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Baby relaxes in her carseat after a long day of travel.

Frankly, I can’t remember what happened first: becoming pregnant or learning that my sister was getting married in Kansas. Either way, when I realized I had to choose between driving 12 hours or flying on a plane with a three-month-old baby, I started to become more than a little frazzled.

I was scared that I would be one of Those Parents. You know, the ones who board airplanes with crying babies in tow just to torture other passengers. The ones who take their sweet time in Security, unloading strollers and diaper bags, wrangling misbehaving children, all while holding up the single folks who just want to catch their flights. The parents, along with their bratty kids, who make airport travel unduly stressful. Those Parents. 

I did everything I could to avoid joining that club. To make things easier, I split the trip in two: we’d fly to Kansas City on the first leg and drive to Wichita for the second. Really, it was the only sane alternative. I had waited too long to book our travel: by then the airfare for a direct flight was cost-prohibitive, and the only connection back-tracked to Atlanta. We already knew we could last a few hours in the car with the baby, no sweat. It was the flying part that was causing me to panic.

That fear pushed my mommy brain into overdrive.

I have never in my adult life been so ill-prepared for a vacation. I’m the type that plans everything on a spreadsheet months in advance: which outfits I need to pack, when the museums open, how much to bring for cab fare. But traveling as a mommy was a journey on which I was scared to death to embark. I became more than a little forgetful:

  • Waited to find a place for the dogs to stay until three days before we had to leave. Lucky for us, we have a nice neighbor who the doggies love. Saved us the added cost of boarding our boys. Thanks, Mike!
  • Didn’t remember that my husband’s suit needed to go to the cleaners till two days before our flight. I should really blame this on him, but I can’t expect him to remember details like what he’s going to wear to the wedding.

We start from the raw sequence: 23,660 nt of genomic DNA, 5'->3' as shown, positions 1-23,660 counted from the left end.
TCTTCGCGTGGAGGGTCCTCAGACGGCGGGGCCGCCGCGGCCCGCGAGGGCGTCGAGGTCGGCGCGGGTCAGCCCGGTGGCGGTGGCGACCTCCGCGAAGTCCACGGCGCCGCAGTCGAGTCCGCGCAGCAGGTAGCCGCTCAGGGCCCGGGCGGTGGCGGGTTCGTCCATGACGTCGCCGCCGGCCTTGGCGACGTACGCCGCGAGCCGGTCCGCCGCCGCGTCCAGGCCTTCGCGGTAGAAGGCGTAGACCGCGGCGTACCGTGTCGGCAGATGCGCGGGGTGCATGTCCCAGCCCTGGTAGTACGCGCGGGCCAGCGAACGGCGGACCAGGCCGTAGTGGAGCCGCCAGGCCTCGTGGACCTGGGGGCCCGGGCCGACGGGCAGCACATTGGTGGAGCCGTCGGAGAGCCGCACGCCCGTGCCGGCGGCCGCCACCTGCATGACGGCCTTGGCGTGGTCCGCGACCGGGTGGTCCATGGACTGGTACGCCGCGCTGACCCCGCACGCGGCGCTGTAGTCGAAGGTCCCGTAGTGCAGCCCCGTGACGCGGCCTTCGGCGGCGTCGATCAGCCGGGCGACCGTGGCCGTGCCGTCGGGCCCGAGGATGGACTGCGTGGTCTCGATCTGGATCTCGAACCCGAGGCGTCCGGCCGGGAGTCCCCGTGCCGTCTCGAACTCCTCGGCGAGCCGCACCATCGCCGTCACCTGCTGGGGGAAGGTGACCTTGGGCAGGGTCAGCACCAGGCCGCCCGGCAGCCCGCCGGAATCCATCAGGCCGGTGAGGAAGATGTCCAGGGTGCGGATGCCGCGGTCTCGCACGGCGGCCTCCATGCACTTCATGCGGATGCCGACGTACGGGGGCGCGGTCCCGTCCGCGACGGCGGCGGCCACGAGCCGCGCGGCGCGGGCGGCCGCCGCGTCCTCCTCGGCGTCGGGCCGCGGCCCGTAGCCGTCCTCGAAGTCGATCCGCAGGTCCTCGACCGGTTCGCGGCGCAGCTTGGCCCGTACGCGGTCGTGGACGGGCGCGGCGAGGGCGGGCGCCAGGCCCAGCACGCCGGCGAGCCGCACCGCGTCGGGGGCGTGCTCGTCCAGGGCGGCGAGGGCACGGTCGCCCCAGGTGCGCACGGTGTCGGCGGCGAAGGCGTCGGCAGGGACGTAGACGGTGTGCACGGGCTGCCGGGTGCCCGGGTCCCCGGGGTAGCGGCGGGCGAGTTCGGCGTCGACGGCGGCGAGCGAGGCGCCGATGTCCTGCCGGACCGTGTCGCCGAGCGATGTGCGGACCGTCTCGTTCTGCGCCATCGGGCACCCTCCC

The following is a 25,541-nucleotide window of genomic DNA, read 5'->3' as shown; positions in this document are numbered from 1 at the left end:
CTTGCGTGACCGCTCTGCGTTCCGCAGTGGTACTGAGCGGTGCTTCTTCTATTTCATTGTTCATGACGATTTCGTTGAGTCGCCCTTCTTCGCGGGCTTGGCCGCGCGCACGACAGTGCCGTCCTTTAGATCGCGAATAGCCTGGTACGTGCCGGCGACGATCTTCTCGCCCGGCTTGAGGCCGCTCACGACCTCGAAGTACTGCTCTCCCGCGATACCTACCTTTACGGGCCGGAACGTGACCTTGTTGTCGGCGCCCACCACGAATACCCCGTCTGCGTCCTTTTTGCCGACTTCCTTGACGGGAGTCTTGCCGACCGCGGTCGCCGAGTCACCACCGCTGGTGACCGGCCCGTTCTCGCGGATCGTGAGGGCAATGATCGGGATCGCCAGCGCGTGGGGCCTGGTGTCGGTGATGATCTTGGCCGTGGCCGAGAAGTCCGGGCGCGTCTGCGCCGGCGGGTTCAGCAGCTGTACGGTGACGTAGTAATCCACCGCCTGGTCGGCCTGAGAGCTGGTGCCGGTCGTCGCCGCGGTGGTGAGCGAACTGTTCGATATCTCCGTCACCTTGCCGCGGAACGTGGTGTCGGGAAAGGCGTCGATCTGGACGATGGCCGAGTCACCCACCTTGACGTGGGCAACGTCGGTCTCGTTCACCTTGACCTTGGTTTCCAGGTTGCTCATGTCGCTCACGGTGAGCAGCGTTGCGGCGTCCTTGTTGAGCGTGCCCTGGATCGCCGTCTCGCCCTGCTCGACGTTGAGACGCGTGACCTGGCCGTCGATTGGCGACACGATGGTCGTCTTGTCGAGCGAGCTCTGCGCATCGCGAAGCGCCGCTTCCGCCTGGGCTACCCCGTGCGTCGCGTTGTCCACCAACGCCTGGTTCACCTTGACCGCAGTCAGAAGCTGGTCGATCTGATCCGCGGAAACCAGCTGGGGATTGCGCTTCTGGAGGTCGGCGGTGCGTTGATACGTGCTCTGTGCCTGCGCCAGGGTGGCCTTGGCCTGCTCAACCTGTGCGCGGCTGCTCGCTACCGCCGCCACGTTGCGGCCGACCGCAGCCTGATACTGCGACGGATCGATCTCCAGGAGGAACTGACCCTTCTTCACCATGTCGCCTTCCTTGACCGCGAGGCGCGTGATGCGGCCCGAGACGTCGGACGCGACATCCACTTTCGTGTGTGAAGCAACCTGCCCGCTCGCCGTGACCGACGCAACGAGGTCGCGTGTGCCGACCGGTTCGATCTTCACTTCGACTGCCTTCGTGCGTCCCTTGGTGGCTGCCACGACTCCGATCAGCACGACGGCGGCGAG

• One day prior to leaving, neglected to charge the cell phones. Moreover, didn’t print out directions, so had to rely on battery-depleted phones for GPS on the road to Wichita. Luckily there is nothing in Kansas, so it’s hard to get lost.
  • 10 minutes before driving to the airport, I decided to print out the email confirmation for our rental car. That was when I realized I had lost the email, and I couldn’t remember which company I had made the reservation with. OK, OK, the thing is, I may not have even had a reservation in the first place. I’m not sure which is worse. 
  • To top it all off, we misplaced the rental car paperwork in the five minutes between the checkout counter and the security gate, and were nearly blocked from exiting the rental car lot. Finally found the receipt in one of the diaper bag pockets. Will someone please remind me why I registered for the bag with 50 pockets?

Somehow, despite all the poor planning, our trip was a breeze. The baby is a born-traveler. She dozed on the plane, chillaxed in the hotel room, basked in the attention lavished by my family, slept through the entire ceremony, and was a big hit dancing the night away in everyone’s arms at the reception.

The flight was an easy one, only an hour. And the airline staff were really helpful, sympathetic from the moment they glimpsed us lugging all of our baby gear toward the ticket counter. And Baby Girl is in her easy-to-please-as-long-as-you-hold-me stage. So we had a lot of things going our way. The trip could have gone really wrong, but in the end, it went really right. I am so glad it did, because we’ve got lots of adventures awaiting our new little family.